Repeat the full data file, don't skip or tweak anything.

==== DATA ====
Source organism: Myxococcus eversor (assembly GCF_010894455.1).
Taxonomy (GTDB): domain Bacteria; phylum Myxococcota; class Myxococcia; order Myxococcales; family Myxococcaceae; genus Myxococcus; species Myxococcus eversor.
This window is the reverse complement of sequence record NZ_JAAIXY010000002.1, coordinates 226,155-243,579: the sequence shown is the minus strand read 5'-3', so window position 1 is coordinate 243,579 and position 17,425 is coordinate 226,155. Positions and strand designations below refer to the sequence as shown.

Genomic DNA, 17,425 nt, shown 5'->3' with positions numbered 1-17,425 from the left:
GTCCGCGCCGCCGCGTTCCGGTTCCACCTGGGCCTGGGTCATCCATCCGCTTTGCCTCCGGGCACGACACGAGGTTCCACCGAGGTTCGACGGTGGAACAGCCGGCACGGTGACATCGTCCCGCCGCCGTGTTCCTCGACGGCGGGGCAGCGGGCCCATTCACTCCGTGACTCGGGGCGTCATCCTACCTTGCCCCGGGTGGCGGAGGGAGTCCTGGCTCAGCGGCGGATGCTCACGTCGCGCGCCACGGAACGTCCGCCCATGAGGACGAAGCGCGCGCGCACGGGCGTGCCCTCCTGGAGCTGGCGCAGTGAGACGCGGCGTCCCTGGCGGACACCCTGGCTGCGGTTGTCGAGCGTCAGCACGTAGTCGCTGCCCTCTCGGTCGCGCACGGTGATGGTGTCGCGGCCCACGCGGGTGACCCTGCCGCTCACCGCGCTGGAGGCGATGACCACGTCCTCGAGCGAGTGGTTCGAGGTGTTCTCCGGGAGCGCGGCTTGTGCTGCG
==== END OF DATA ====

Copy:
Source organism: Myxococcus eversor (assembly GCF_010894455.1).
Taxonomy (GTDB): domain Bacteria; phylum Myxococcota; class Myxococcia; order Myxococcales; family Myxococcaceae; genus Myxococcus; species Myxococcus eversor.
This window is the reverse complement of sequence record NZ_JAAIXY010000002.1, coordinates 226,155-243,579: the sequence shown is the minus strand read 5'-3', so window position 1 is coordinate 243,579 and position 17,425 is coordinate 226,155. Positions and strand designations below refer to the sequence as shown.

Genomic DNA, 17,425 nt, shown 5'->3' with positions numbered 1-17,425 from the left:
GTCCGCGCCGCCGCGTTCCGGTTCCACCTGGGCCTGGGTCATCCATCCGCTTTGCCTCCGGGCACGACACGAGGTTCCACCGAGGTTCGACGGTGGAACAGCCGGCACGGTGACATCGTCCCGCCGCCGTGTTCCTCGACGGCGGGGCAGCGGGCCCATTCACTCCGTGACTCGGGGCGTCATCCTACCTTGCCCCGGGTGGCGGAGGGAGTCCTGGCTCAGCGGCGGATGCTCACGTCGCGCGCCACGGAACGTCCGCCCATGAGGACGAAGCGCGCGCGCACGGGCGTGCCCTCCTGGAGCTGGCGCAGTGAGACGCGGCGTCCCTGGCGGACACCCTGGCTGCGGTTGTCGAGCGTCAGCACGTAGTCGCTGCCCTCTCGGTCGCGCACGGTGATGGTGTCGCGGCCCACGCGGGTGACCCTGCCGCTCACCGCGCTGGAGGCGATGACCACGTCCTCGAGCGAGTGGTTCGAGGTGTTCTCCGGGAGCGCGGCTTGTGCTGCG